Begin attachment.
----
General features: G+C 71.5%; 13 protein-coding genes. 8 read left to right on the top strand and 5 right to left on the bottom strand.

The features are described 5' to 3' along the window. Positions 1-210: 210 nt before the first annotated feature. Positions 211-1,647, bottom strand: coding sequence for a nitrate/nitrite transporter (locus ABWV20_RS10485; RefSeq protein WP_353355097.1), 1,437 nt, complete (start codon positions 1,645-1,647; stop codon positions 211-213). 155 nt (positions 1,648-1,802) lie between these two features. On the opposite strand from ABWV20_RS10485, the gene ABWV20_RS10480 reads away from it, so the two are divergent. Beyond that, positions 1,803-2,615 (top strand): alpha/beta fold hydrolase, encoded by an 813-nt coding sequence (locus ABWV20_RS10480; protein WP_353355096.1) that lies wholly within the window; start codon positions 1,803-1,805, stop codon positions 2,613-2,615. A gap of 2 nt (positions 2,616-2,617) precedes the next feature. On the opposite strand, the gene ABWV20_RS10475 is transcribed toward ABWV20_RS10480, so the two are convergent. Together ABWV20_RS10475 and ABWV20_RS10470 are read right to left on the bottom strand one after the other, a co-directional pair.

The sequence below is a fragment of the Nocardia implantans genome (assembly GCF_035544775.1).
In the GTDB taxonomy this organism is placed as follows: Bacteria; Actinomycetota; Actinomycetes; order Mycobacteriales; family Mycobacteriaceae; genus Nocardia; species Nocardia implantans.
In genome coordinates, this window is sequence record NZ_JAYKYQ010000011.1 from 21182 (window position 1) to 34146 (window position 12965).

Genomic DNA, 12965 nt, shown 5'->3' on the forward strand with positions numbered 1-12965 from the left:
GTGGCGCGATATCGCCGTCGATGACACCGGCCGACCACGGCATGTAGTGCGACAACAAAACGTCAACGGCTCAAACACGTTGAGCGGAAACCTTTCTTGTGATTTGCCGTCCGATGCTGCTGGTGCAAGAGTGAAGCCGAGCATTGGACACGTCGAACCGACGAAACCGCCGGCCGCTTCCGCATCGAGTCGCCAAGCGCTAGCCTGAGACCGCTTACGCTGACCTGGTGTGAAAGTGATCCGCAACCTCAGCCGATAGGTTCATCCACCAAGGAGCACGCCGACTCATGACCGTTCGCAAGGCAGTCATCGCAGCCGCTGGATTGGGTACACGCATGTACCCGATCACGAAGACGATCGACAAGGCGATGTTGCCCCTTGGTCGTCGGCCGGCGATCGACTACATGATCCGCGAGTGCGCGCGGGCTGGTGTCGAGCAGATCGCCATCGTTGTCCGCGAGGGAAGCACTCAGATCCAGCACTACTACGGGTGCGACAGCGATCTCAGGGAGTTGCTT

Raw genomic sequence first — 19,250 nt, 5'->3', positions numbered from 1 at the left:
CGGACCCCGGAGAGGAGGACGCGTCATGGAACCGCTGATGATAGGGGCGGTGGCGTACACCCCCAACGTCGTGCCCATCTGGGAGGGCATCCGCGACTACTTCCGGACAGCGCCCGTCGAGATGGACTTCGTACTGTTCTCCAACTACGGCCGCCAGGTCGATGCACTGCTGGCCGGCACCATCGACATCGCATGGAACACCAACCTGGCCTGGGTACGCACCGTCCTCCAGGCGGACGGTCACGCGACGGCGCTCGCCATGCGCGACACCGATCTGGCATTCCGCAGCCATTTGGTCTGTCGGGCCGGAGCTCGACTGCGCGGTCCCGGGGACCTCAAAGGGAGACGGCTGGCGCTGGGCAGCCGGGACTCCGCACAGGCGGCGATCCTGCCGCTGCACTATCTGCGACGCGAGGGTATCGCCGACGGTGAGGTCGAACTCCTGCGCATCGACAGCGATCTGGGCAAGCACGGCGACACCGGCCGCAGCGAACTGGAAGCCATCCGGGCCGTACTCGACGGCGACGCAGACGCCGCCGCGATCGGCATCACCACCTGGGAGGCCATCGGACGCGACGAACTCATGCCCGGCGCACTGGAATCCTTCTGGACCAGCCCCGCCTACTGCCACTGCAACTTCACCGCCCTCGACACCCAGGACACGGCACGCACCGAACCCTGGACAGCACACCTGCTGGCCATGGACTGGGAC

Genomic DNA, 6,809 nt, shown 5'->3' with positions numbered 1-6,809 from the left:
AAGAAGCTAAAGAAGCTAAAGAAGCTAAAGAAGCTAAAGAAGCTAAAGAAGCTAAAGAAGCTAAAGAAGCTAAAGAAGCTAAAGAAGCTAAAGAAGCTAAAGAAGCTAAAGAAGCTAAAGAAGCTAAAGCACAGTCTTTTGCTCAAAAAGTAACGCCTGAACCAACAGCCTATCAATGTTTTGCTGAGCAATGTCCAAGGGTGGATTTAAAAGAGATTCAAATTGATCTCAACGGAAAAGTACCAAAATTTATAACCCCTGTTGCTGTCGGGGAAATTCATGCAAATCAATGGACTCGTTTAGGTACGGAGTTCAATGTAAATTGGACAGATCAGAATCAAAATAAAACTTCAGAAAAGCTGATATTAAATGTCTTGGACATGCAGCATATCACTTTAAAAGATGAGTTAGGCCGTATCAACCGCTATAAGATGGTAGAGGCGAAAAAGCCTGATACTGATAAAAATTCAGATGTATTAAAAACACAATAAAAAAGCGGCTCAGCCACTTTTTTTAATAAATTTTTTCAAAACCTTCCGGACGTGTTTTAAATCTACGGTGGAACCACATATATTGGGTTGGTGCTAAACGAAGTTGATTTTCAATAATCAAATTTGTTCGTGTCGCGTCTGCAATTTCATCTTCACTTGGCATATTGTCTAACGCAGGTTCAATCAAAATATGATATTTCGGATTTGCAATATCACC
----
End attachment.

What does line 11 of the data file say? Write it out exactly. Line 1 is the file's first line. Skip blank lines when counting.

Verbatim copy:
AAGAAGCTAAAGAAGCTAAAGAAGCTAAAGAAGCTAAAGAAGCTAAAGAAGCTAAAGAAGCTAAAGAAGCTAAAGAAGCTAAAGAAGCTAAAGAAGCTAAAGAAGCTAAAGAAGCTAAAGAAGCTAAAGCACAGTCTTTTGCTCAAAAAGTAACGCCTGAACCAACAGCCTATCAATGTTTTGCTGAGCAATGTCCAAGGGTGGATTTAAAAGAGATTCAAATTGATCTCAACGGAAAAGTACCAAAATTTATAACCCCTGTTGCTGTCGGGGAAATTCATGCAAATCAATGGACTCGTTTAGGTACGGAGTTCAATGTAAATTGGACAGATCAGAATCAAAATAAAACTTCAGAAAAGCTGATATTAAATGTCTTGGACATGCAGCATATCACTTTAAAAGATGAGTTAGGCCGTATCAACCGCTATAAGATGGTAGAGGCGAAAAAGCCTGATACTGATAAAAATTCAGATGTATTAAAAACACAATAAAAAAGCGGCTCAGCCACTTTTTTTAATAAATTTTTTCAAAACCTTCCGGACGTGTTTTAAATCTACGGTGGAACCACATATATTGGGTTGGTGCTAAACGAAGTTGATTTTCAATAATCAAATTTGTTCGTGTCGCGTCTGCAATTTCATCTTCACTTGGCATATTGTCTAACGCAGGTTCAATCAAAATATGATATTTCGGATTTGCAATATCACC